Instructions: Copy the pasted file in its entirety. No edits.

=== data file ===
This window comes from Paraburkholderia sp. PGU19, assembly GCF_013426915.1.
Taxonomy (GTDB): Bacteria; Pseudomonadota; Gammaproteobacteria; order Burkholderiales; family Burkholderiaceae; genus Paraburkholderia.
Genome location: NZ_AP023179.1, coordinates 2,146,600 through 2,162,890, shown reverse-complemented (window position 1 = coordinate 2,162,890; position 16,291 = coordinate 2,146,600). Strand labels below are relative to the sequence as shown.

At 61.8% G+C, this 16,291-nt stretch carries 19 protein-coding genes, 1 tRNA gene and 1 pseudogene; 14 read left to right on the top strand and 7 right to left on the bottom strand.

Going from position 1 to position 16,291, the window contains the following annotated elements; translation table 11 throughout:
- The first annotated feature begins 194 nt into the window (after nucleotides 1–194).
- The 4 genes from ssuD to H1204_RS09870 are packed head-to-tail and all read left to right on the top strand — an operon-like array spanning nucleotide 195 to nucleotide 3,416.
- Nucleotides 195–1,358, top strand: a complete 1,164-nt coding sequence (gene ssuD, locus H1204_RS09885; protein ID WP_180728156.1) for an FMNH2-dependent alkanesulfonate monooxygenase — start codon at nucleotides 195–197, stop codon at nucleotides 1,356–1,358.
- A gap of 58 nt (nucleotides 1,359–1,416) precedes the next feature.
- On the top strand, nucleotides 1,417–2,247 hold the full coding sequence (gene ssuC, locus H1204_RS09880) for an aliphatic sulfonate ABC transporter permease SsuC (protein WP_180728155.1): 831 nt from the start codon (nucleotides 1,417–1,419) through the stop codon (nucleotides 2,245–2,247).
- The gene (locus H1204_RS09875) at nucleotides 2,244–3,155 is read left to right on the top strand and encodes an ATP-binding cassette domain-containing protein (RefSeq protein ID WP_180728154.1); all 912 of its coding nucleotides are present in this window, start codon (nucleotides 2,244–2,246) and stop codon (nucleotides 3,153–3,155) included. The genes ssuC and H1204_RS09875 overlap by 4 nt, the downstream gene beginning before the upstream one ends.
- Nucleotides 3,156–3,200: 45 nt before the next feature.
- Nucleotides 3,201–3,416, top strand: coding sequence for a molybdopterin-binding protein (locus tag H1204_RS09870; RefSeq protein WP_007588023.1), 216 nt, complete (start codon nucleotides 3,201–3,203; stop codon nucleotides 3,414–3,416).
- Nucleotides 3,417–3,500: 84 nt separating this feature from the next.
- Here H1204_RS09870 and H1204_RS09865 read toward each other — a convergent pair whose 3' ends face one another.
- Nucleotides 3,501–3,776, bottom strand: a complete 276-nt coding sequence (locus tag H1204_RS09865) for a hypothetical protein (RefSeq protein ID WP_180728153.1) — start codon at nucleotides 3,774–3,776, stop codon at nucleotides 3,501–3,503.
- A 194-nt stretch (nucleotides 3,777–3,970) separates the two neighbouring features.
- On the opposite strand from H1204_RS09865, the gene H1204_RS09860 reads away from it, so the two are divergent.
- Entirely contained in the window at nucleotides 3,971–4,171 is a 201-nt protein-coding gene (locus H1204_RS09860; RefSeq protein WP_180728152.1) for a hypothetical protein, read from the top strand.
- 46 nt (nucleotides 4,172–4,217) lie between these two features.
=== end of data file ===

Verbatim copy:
This window comes from Paraburkholderia sp. PGU19, assembly GCF_013426915.1.
Taxonomy (GTDB): Bacteria; Pseudomonadota; Gammaproteobacteria; order Burkholderiales; family Burkholderiaceae; genus Paraburkholderia.
Genome location: NZ_AP023179.1, coordinates 2,146,600 through 2,162,890, shown reverse-complemented (window position 1 = coordinate 2,162,890; position 16,291 = coordinate 2,146,600). Strand labels below are relative to the sequence as shown.

At 61.8% G+C, this 16,291-nt stretch carries 19 protein-coding genes, 1 tRNA gene and 1 pseudogene; 14 read left to right on the top strand and 7 right to left on the bottom strand.

Going from position 1 to position 16,291, the window contains the following annotated elements; translation table 11 throughout:
- The first annotated feature begins 194 nt into the window (after nucleotides 1–194).
- The 4 genes from ssuD to H1204_RS09870 are packed head-to-tail and all read left to right on the top strand — an operon-like array spanning nucleotide 195 to nucleotide 3,416.
- Nucleotides 195–1,358, top strand: a complete 1,164-nt coding sequence (gene ssuD, locus H1204_RS09885; protein ID WP_180728156.1) for an FMNH2-dependent alkanesulfonate monooxygenase — start codon at nucleotides 195–197, stop codon at nucleotides 1,356–1,358.
- A gap of 58 nt (nucleotides 1,359–1,416) precedes the next feature.
- On the top strand, nucleotides 1,417–2,247 hold the full coding sequence (gene ssuC, locus H1204_RS09880) for an aliphatic sulfonate ABC transporter permease SsuC (protein WP_180728155.1): 831 nt from the start codon (nucleotides 1,417–1,419) through the stop codon (nucleotides 2,245–2,247).
- The gene (locus H1204_RS09875) at nucleotides 2,244–3,155 is read left to right on the top strand and encodes an ATP-binding cassette domain-containing protein (RefSeq protein ID WP_180728154.1); all 912 of its coding nucleotides are present in this window, start codon (nucleotides 2,244–2,246) and stop codon (nucleotides 3,153–3,155) included. The genes ssuC and H1204_RS09875 overlap by 4 nt, the downstream gene beginning before the upstream one ends.
- Nucleotides 3,156–3,200: 45 nt before the next feature.
- Nucleotides 3,201–3,416, top strand: coding sequence for a molybdopterin-binding protein (locus tag H1204_RS09870; RefSeq protein WP_007588023.1), 216 nt, complete (start codon nucleotides 3,201–3,203; stop codon nucleotides 3,414–3,416).
- Nucleotides 3,417–3,500: 84 nt separating this feature from the next.
- Here H1204_RS09870 and H1204_RS09865 read toward each other — a convergent pair whose 3' ends face one another.
- Nucleotides 3,501–3,776, bottom strand: a complete 276-nt coding sequence (locus tag H1204_RS09865) for a hypothetical protein (RefSeq protein ID WP_180728153.1) — start codon at nucleotides 3,774–3,776, stop codon at nucleotides 3,501–3,503.
- A 194-nt stretch (nucleotides 3,777–3,970) separates the two neighbouring features.
- On the opposite strand from H1204_RS09865, the gene H1204_RS09860 reads away from it, so the two are divergent.
- Entirely contained in the window at nucleotides 3,971–4,171 is a 201-nt protein-coding gene (locus H1204_RS09860; RefSeq protein WP_180728152.1) for a hypothetical protein, read from the top strand.
- 46 nt (nucleotides 4,172–4,217) lie between these two features.